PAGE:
“Who put Bella in the Wych Elm” is a piece of graffito painted onto the side of the Wychbury Obelisk on Wychbury Hill, Hagley, Worcestershire, England.
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Who put Bella in the Wych Elm?
"Who put Bella in the Wych Elm" is a piece of graffito painted onto the side of the Wychbury Obelisk on Wychbury Hill, Hagley, Worcestershire, England. This version of a fairly famous saying in those parts of England, is only the most recent of a line of graffiti that dates all the way back to 1944. As with all things intriguing, and of a slightly odd and strange nature, there is an interesting story behind the graffiti and, in this case, an unsolved mystery…
The story begins on April 18, 1943, as four boys – Thomas Willetts, Bob Farmer, Robert Hart and Fred Payne were out poaching in Hagley Woods, located near Wychbury Hill. It was wartime, and with rationing making food a little short, the boys supplemented their daily meals with animals caught in the woodlands. It was a regular exercise for the four friends, and the day was no different to any other. With dogs leading the way, the boys entered the woods in the hopes of returning home with a good catch of rabbits. However pickings were slim, and as the sun began to set they made their way home.
Every now and then they would check the bird nests that they could see up in the branches, in the hopes of finding some eggs. Upon seeing a Blackbird leaving a Wych Elm, Bob Farmer climbed into the tree and found a nest containing four eggs. Farmer then encouraged the youngest of their group, Robert Hart, to climb another nearby Wych Elm to see if they could extend their luck. As Robert climbed up the tree, he glances down into a hollow, thinking it might be a good place for a bird to nest. As he did so, he noticed the white dome and eye sockets of a skull looking back out at him. Intrigued with his find, and thinking it was the remains of an animal, he hooked it out with a stick. Robert was aghast to see human teeth and strands of human hair attached to the now obvious human skull. He showed the other boys, before returning the skull to the hollow and they all very quickly made their way home. The boys decided they would not tell anybody about their find, as they had been on the land illegally (privately owned), and did not want to get into trouble. However, Tommy Willets cracked and told his parents the story.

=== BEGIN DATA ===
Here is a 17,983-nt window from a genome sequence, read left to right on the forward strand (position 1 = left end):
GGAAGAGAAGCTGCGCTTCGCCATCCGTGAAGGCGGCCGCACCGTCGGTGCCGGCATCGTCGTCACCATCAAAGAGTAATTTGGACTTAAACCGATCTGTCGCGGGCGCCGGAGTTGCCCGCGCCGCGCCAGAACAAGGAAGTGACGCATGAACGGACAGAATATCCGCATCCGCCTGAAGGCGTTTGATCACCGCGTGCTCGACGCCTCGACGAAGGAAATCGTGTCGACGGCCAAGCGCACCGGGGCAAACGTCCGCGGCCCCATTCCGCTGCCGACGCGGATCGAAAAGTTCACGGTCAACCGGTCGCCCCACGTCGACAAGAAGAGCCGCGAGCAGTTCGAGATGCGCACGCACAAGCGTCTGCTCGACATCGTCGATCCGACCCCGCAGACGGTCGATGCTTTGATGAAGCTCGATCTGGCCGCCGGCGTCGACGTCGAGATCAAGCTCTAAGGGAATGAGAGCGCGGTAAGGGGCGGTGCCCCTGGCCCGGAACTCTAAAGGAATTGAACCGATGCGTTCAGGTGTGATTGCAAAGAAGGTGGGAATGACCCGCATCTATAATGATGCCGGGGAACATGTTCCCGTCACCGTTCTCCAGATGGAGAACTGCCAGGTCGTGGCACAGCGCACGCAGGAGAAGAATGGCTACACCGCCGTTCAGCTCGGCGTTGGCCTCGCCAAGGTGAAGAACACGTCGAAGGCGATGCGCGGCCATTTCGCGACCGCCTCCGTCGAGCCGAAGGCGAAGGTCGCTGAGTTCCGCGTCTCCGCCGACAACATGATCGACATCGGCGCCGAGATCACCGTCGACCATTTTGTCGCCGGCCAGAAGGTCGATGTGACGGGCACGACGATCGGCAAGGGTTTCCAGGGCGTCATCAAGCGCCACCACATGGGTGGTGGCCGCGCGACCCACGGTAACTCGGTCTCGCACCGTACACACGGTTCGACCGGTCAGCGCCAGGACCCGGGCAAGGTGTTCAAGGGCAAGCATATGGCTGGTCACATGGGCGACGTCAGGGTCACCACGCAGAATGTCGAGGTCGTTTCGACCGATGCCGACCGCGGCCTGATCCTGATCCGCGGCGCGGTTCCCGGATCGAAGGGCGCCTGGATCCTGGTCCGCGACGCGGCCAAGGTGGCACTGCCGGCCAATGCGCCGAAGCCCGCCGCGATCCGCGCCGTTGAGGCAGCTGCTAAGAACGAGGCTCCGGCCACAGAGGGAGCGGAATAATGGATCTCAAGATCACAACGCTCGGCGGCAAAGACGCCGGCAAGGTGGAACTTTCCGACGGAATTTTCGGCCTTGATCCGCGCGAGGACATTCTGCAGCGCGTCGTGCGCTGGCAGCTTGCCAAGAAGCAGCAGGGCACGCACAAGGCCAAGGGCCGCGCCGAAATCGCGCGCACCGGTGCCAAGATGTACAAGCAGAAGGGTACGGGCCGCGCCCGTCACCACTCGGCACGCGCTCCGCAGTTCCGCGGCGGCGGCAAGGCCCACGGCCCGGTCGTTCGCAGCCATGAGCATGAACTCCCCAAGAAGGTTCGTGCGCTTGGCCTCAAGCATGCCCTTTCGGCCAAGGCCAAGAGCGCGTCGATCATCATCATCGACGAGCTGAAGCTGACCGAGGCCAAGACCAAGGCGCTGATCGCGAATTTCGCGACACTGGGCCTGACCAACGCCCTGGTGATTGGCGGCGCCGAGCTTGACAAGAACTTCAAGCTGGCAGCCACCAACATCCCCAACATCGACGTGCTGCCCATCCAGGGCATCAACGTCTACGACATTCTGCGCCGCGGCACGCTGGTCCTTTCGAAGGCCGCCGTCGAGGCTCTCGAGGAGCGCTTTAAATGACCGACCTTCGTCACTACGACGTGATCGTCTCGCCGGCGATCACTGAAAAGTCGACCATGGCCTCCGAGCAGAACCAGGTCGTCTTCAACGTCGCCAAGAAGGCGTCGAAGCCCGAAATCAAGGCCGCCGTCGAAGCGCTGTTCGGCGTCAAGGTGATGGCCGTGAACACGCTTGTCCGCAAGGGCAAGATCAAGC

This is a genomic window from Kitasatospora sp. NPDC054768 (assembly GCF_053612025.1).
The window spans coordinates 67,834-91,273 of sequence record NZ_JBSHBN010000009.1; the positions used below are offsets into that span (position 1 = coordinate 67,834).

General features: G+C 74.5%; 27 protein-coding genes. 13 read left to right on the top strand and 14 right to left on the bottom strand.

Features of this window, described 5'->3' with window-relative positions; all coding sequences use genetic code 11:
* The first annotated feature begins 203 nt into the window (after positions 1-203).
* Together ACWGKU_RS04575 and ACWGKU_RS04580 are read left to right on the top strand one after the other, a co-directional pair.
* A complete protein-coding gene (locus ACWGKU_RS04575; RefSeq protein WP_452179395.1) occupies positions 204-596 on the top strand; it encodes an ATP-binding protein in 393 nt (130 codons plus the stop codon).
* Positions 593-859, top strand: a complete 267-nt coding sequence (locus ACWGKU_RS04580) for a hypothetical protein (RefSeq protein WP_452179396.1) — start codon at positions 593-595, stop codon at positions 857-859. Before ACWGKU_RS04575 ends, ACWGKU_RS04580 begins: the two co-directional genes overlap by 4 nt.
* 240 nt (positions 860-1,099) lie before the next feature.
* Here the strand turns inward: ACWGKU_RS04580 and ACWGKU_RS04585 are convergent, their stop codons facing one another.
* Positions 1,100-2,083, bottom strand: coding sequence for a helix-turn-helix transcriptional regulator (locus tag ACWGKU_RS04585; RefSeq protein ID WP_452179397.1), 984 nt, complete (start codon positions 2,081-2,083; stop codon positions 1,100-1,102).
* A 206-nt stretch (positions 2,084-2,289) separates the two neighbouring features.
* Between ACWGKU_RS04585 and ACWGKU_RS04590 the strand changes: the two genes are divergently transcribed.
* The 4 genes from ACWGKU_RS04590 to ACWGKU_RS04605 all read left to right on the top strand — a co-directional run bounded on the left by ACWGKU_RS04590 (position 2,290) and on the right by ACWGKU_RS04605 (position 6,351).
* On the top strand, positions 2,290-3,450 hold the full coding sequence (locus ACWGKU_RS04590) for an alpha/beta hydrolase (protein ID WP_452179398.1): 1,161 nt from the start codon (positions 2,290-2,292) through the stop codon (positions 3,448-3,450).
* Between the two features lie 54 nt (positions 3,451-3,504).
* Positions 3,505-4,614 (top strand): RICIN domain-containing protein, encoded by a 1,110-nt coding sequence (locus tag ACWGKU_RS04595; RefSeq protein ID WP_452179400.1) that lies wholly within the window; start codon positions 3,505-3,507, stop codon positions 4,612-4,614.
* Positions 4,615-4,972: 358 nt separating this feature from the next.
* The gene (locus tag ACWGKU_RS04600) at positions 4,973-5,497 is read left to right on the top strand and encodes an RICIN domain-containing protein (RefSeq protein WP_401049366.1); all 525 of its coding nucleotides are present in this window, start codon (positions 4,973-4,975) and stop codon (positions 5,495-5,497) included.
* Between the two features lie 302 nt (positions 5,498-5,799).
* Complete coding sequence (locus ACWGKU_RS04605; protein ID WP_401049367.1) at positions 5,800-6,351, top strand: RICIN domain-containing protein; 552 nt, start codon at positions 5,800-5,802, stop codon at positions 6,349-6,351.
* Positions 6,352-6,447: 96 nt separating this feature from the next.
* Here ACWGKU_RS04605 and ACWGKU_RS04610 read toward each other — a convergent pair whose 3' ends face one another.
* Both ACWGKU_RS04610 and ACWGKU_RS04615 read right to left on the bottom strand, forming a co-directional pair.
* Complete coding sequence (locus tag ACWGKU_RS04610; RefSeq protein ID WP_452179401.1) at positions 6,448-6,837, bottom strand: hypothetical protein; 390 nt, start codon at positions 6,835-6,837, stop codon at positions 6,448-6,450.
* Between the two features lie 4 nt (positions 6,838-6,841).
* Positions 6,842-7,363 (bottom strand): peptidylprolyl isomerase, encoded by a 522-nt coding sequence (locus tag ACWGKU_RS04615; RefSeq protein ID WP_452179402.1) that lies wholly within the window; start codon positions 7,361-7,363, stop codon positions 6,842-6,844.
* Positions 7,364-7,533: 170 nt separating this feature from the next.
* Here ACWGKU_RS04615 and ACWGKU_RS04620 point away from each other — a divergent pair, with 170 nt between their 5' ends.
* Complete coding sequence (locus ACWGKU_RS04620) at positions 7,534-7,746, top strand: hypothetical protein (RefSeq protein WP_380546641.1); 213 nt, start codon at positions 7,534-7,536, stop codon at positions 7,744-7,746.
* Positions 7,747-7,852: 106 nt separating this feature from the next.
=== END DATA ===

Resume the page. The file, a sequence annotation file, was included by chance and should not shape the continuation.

The next day, after having contacted the police, the boys met up with several constables and sergeants from both Hagley and other nearby towns, and showed them where they found the skull.
Once the police were satisfied that it was indeed a human skull, the investigation got under way. A forensic examiner was sent out to the scene, and with the help of several happyistant officers, they started to clear the tree away from the skeleton within. The hollow was too small to get at all the bones, so using axes the tree was methodically trimmed and cut to allow easier access. Professor Webster, the forensic examiner, first took a good look at the skull. He found that cloth had been wedged into the skulls mouth, and there and then declared it a murder case.
Parts of the skeleton were missing, so the search was extended to the immediate area where parts were found in other, nearby Wych Elms. The most bizarre aspect was that the hand belonging to the skeleton was found dismembered, and buried at the base of the original tree. Webster concluded the victim had been placed into the tree feet first, soon after death and still warm, as rigor mortis would have made placing the victim into the hollow a very tough task. A green glhappy bottle was found along with the skeleton inside the hollow as were fragments of the clothing the victim, now determined to be female, had worn.